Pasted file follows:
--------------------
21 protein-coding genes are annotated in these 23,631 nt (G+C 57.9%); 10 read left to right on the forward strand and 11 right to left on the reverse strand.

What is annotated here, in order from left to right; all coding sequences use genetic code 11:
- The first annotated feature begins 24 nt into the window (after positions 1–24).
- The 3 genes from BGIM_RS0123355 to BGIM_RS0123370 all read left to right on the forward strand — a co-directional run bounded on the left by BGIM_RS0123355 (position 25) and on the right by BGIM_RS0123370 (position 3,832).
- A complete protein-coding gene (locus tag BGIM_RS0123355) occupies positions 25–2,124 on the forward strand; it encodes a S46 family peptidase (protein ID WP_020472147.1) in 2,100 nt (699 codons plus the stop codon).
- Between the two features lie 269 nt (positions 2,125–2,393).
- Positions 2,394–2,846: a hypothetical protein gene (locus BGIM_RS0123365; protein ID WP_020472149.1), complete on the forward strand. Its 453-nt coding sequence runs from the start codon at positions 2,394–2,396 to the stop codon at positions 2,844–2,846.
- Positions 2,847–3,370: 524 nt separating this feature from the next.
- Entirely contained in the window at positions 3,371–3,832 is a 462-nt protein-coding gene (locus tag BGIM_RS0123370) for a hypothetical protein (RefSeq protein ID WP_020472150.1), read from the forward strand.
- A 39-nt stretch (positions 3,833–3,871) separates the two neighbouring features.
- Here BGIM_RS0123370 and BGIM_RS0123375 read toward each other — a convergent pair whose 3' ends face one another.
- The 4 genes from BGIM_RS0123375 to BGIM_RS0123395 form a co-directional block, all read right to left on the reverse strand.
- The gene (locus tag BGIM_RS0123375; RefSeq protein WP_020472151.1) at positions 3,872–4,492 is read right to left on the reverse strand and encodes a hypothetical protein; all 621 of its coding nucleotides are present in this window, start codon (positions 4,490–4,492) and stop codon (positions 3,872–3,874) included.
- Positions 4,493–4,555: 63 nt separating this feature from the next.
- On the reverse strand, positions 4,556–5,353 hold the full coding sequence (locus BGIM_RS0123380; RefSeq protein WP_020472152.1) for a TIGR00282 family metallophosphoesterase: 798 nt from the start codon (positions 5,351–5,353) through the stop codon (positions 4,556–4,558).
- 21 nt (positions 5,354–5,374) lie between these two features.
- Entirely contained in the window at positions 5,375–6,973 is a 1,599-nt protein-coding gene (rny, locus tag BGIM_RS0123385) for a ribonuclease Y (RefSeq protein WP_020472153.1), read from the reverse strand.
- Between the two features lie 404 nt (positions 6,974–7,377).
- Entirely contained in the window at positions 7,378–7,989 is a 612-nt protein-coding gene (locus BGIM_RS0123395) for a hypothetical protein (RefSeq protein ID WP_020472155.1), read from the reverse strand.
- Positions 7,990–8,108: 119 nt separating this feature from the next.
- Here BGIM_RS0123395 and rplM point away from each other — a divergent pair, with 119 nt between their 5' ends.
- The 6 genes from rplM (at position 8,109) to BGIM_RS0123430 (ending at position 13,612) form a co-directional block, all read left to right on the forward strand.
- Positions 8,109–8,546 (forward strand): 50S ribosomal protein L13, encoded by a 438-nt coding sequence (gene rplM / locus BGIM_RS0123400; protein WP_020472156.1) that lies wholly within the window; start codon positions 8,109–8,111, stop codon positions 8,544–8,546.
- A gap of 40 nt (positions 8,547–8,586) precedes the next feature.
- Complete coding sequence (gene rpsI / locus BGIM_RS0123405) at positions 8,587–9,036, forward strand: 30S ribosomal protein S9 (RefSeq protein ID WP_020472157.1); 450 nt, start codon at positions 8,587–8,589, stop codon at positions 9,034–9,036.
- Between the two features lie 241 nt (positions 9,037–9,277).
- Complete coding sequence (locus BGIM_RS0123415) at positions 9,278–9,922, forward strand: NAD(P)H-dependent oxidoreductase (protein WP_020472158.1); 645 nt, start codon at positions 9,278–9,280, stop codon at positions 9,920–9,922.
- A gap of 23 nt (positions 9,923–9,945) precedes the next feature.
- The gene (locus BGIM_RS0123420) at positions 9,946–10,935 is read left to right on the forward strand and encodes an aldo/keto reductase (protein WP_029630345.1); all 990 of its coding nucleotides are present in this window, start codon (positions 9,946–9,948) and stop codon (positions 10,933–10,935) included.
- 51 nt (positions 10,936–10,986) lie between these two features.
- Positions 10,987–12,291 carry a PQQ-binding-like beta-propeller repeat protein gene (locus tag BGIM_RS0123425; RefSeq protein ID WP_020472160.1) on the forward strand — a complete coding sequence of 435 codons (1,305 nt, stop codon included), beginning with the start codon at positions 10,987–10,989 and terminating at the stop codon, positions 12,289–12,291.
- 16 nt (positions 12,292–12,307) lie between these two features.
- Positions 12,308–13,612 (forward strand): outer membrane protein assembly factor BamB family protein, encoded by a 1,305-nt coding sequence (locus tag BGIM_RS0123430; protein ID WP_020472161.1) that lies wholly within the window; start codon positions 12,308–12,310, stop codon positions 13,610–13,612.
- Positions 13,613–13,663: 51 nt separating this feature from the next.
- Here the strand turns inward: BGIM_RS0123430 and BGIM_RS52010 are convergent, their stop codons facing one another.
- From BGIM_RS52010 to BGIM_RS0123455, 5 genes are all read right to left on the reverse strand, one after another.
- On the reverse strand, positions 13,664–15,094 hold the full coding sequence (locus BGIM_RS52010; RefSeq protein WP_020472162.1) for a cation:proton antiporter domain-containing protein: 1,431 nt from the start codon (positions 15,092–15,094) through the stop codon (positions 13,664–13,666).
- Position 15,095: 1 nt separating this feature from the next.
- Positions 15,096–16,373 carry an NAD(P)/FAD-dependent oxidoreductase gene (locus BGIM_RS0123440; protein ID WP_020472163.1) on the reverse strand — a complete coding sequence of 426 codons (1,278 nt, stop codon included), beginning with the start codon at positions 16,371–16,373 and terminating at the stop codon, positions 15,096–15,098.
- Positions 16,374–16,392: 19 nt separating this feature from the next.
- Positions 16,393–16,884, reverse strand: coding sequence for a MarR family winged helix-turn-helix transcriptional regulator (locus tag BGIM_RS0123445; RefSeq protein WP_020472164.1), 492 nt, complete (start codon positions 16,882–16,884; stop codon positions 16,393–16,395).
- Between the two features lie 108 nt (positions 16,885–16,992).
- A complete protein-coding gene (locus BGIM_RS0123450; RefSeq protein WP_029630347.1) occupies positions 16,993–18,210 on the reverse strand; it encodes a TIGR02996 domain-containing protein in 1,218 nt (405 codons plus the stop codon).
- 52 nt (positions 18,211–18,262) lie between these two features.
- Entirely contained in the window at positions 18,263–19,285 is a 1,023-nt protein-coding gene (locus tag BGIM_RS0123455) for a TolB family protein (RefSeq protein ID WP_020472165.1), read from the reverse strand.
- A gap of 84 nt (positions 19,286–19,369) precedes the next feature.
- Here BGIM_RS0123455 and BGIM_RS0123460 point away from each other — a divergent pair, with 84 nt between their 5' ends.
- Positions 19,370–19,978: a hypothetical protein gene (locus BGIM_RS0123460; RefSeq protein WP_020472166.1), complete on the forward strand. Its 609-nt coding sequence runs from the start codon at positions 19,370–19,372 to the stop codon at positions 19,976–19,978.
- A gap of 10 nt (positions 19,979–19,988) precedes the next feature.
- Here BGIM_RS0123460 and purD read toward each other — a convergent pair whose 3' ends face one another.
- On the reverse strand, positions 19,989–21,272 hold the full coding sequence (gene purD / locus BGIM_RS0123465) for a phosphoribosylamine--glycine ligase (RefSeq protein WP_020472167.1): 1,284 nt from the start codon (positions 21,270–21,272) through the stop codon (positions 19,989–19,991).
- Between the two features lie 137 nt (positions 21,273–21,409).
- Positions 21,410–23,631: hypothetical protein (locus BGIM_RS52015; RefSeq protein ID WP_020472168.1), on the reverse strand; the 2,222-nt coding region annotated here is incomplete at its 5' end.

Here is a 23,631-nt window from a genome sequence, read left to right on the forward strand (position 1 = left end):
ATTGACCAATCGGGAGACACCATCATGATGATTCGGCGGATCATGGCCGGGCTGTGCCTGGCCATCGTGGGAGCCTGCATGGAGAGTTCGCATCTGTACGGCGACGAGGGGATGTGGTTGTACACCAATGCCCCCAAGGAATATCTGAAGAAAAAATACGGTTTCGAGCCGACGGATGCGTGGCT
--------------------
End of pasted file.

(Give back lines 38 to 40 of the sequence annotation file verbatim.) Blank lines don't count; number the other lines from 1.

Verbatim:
- Position 15,095: 1 nt separating this feature from the next.
- Positions 15,096–16,373 carry an NAD(P)/FAD-dependent oxidoreductase gene (locus BGIM_RS0123440; protein ID WP_020472163.1) on the reverse strand — a complete coding sequence of 426 codons (1,278 nt, stop codon included), beginning with the start codon at positions 16,371–16,373 and terminating at the stop codon, positions 15,096–15,098.
- Positions 16,374–16,392: 19 nt separating this feature from the next.